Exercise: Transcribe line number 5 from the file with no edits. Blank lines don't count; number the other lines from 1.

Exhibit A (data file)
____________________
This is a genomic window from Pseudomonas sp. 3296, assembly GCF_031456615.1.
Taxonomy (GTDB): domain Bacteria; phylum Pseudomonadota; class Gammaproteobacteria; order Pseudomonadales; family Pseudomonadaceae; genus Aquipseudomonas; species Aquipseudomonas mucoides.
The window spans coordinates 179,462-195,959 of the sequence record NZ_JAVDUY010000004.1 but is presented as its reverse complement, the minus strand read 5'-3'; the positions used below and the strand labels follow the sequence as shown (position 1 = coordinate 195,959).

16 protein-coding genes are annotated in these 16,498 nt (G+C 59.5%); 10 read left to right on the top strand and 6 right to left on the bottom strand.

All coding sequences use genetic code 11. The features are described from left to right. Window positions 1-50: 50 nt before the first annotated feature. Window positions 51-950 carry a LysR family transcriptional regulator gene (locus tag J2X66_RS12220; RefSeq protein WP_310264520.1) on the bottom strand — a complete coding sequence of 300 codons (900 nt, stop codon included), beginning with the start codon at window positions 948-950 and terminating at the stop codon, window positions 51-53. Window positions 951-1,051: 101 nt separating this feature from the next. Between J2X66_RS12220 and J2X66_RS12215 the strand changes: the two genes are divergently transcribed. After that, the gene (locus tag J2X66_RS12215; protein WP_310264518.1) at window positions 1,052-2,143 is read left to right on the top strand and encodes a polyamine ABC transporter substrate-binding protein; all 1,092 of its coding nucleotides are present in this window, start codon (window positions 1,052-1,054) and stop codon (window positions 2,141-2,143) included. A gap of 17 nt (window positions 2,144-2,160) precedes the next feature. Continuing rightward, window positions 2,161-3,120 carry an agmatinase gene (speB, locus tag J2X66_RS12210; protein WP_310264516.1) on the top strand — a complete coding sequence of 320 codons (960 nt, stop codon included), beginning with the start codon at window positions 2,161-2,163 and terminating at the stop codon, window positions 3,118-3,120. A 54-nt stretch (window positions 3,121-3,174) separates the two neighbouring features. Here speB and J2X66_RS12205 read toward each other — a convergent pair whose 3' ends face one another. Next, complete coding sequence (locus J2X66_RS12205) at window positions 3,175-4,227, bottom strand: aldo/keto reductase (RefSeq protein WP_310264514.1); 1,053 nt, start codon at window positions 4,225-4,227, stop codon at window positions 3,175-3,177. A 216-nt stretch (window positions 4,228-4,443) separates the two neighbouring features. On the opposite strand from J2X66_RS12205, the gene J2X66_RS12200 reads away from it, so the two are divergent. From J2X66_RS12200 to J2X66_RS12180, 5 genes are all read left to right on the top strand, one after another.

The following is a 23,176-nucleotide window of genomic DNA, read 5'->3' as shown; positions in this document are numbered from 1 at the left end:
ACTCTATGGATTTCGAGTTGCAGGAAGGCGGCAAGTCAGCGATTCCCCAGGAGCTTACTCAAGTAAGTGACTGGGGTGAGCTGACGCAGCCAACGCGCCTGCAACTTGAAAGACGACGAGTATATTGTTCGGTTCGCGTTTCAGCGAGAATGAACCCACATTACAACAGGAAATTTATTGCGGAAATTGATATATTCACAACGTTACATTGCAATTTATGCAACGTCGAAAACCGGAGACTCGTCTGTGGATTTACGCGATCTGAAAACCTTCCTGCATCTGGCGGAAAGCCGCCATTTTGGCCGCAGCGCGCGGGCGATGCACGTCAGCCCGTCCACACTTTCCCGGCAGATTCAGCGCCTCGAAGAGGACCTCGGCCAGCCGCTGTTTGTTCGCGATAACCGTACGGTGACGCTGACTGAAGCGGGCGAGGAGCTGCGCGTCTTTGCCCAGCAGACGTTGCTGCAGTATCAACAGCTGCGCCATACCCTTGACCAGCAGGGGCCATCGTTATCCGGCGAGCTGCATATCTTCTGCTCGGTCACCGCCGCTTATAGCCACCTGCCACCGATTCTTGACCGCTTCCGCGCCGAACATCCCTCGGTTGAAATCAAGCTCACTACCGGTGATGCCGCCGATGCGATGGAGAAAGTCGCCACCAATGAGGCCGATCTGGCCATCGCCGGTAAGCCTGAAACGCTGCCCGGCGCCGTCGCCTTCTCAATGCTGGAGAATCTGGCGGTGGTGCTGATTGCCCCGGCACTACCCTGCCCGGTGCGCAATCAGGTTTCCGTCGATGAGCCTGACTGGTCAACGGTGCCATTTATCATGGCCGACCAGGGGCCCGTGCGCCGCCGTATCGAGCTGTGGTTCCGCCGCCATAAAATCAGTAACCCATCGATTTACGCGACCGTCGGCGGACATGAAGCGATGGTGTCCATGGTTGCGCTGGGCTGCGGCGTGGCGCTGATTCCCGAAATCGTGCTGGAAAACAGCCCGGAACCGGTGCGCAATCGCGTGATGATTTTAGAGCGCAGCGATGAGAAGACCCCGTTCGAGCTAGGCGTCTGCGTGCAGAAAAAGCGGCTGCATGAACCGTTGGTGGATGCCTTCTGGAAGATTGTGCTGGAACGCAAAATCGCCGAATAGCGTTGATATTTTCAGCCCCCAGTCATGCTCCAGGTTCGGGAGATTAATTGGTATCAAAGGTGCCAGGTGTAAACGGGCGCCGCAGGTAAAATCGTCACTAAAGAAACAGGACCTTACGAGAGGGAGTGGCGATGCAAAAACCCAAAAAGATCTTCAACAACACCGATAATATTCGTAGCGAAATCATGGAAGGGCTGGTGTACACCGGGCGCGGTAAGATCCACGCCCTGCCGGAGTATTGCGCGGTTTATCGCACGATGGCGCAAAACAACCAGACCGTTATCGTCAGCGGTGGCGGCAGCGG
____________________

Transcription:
All coding sequences use genetic code 11. The features are described from left to right. Window positions 1-50: 50 nt before the first annotated feature. Window positions 51-950 carry a LysR family transcriptional regulator gene (locus tag J2X66_RS12220; RefSeq protein WP_310264520.1) on the bottom strand — a complete coding sequence of 300 codons (900 nt, stop codon included), beginning with the start codon at window positions 948-950 and terminating at the stop codon, window positions 51-53. Window positions 951-1,051: 101 nt separating this feature from the next. Between J2X66_RS12220 and J2X66_RS12215 the strand changes: the two genes are divergently transcribed. After that, the gene (locus tag J2X66_RS12215; protein WP_310264518.1) at window positions 1,052-2,143 is read left to right on the top strand and encodes a polyamine ABC transporter substrate-binding protein; all 1,092 of its coding nucleotides are present in this window, start codon (window positions 1,052-1,054) and stop codon (window positions 2,141-2,143) included. A gap of 17 nt (window positions 2,144-2,160) precedes the next feature. Continuing rightward, window positions 2,161-3,120 carry an agmatinase gene (speB, locus tag J2X66_RS12210; protein WP_310264516.1) on the top strand — a complete coding sequence of 320 codons (960 nt, stop codon included), beginning with the start codon at window positions 2,161-2,163 and terminating at the stop codon, window positions 3,118-3,120. A 54-nt stretch (window positions 3,121-3,174) separates the two neighbouring features. Here speB and J2X66_RS12205 read toward each other — a convergent pair whose 3' ends face one another. Next, complete coding sequence (locus J2X66_RS12205) at window positions 3,175-4,227, bottom strand: aldo/keto reductase (RefSeq protein WP_310264514.1); 1,053 nt, start codon at window positions 4,225-4,227, stop codon at window positions 3,175-3,177. A 216-nt stretch (window positions 4,228-4,443) separates the two neighbouring features. On the opposite strand from J2X66_RS12205, the gene J2X66_RS12200 reads away from it, so the two are divergent. From J2X66_RS12200 to J2X66_RS12180, 5 genes are all read left to right on the top strand, one after another.